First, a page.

Thursday, August 14, 2014

Paris, Helen, Oenone

Our next selection from Ovid's Heroides will be letter 16 - Paris to Helen. I happened across Botticelli's rendering of the Judgment of Paris. One unusual aspect of this work is that the goddesses are clothed. The ancient tale in some versions mentions that the three divinities were so desirous of winning the apple of Eris that they disrobed for the young shepherd.

It will also be interesting to look at Oenone's letter to Paris, Heroides 5. It can be found in Kline's translation, and at Perseus.

Coda: Zeugma in Heroides 7

Near the very beginning of her letter to Aeneas, Dido twice uses a familiar trope, commonly known as zeugma. She will use it more times in the course of her letter.
Zeugma: A trope in which one verb governs several words, or clauses, each in a different sense. Example: “He stiffened his drink and his spine.” (A more elaborate description can be found here, and more examples here.)
Certus es ire tamen miseramque relinquere Didon
atque idem venti vela fidemque ferent.
certus es, Aenea, cum foedere solvere naves
quaeque ubi sint nescis, Itala regna sequi.
You are then resolved to depart, and abandon unhappy Dido;
the same winds will bear away your promises and sails.
You are resolved, Aeneas, to weigh your anchor and your vows,
and go in quest of Italy, a land to which you are wholly a stranger.
The repetition of this trope early on is noteworthy -- it is not the case with other of Ovid's letter writers that they exhibit this level of rhetorical facility right off the bat. In addition to two zeugmas, she also uses anaphora -- the repetition of the same opening words, certus es... certus es. Her speech abounds in rhetorical tropes. Let us not forget that Dido asks for only one thing in this letter: that Aeneas read her carmen. She's a born writer!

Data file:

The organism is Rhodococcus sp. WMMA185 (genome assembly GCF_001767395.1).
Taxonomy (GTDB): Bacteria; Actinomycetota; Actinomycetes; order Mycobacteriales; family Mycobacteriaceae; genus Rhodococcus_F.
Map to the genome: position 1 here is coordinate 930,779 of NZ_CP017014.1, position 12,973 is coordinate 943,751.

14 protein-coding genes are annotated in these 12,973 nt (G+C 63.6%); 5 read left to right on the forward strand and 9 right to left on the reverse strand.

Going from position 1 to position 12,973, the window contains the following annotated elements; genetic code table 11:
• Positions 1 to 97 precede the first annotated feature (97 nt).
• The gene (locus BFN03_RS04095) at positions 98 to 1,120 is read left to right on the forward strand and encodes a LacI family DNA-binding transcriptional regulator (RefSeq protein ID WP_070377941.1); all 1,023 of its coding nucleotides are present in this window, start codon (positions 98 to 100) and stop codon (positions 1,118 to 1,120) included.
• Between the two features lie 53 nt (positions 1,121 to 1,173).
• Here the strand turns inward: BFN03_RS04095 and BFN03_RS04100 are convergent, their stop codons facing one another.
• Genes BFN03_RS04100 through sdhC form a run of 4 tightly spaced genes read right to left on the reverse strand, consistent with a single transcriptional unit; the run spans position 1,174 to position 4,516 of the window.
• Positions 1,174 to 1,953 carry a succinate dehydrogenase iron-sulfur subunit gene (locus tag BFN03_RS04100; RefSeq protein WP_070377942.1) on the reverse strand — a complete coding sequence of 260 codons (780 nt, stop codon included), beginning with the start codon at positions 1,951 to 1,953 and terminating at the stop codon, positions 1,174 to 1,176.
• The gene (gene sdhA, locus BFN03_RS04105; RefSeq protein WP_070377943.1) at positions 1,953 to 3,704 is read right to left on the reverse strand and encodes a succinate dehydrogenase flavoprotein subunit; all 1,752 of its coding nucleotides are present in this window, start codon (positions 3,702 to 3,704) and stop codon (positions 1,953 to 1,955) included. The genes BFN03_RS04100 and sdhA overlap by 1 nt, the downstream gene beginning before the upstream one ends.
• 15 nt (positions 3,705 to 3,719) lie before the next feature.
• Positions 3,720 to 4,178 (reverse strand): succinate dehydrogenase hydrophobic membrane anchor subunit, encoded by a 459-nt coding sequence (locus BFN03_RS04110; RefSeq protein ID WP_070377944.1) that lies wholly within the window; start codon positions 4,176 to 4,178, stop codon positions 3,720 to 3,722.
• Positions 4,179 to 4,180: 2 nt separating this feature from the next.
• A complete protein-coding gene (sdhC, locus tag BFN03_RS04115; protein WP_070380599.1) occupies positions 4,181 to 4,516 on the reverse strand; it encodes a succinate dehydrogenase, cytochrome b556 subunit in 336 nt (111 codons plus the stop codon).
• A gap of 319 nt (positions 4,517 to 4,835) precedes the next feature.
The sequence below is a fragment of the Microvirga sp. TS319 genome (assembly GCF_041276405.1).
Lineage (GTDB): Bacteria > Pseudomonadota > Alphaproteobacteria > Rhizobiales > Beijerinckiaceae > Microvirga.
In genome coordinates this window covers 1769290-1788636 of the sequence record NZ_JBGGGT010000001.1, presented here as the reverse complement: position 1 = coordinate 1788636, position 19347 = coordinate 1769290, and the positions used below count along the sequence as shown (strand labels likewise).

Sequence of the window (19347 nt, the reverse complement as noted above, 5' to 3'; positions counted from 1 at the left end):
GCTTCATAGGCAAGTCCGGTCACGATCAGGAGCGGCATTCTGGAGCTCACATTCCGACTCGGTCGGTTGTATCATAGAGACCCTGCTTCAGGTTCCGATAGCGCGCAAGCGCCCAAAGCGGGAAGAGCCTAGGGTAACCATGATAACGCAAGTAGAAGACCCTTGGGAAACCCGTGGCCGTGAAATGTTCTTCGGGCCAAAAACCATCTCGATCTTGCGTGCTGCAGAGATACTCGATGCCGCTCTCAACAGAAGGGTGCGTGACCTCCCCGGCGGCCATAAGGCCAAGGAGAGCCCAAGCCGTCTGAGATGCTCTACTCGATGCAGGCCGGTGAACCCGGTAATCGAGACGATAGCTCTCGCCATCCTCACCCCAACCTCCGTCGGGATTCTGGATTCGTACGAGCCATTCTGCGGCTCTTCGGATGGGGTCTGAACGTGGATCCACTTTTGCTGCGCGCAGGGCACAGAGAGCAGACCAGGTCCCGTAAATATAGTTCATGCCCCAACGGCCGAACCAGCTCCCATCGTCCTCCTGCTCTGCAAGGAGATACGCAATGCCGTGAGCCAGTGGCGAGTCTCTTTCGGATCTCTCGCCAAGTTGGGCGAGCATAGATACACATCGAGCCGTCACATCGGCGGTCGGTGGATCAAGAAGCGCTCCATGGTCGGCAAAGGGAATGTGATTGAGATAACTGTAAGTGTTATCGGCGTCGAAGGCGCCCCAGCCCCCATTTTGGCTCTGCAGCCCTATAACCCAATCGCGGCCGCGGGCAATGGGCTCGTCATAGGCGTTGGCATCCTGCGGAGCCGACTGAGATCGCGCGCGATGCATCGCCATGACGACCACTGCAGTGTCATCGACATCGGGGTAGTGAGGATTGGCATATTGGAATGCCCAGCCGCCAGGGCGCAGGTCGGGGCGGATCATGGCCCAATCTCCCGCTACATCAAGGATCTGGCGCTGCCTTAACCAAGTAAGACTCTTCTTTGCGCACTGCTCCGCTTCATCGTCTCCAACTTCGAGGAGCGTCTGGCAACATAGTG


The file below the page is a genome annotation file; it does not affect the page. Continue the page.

Sunday, August 10, 2014

Danae rendered by Titian and Sophocles

While we've on hiatus we were fortunate to visit the National Gallery, which happened to have Titian's Danae on loan from Naples. It brought back the potent choral ode from Sophocles' Antigone which we'd looked at a short time ago:

Tuesday, July 29, 2014

Giving and taking: Heroides 7 (III)

Mortal action in the ancient epic world is shrouded in murk. Even chosen sons of goddesses like Aeneas have very little notion of what they are doing, or why.

After the Juno-sent rain that brought Aeneas and Dido into the cave, and into what Dido called "coniugium," Jupiter sends Mercury to prompt the Trojan, clarifying his task:
Not such the man
his beauteous mother promised; not for this
twice did she [Venus] shield him from the Greeks in arms: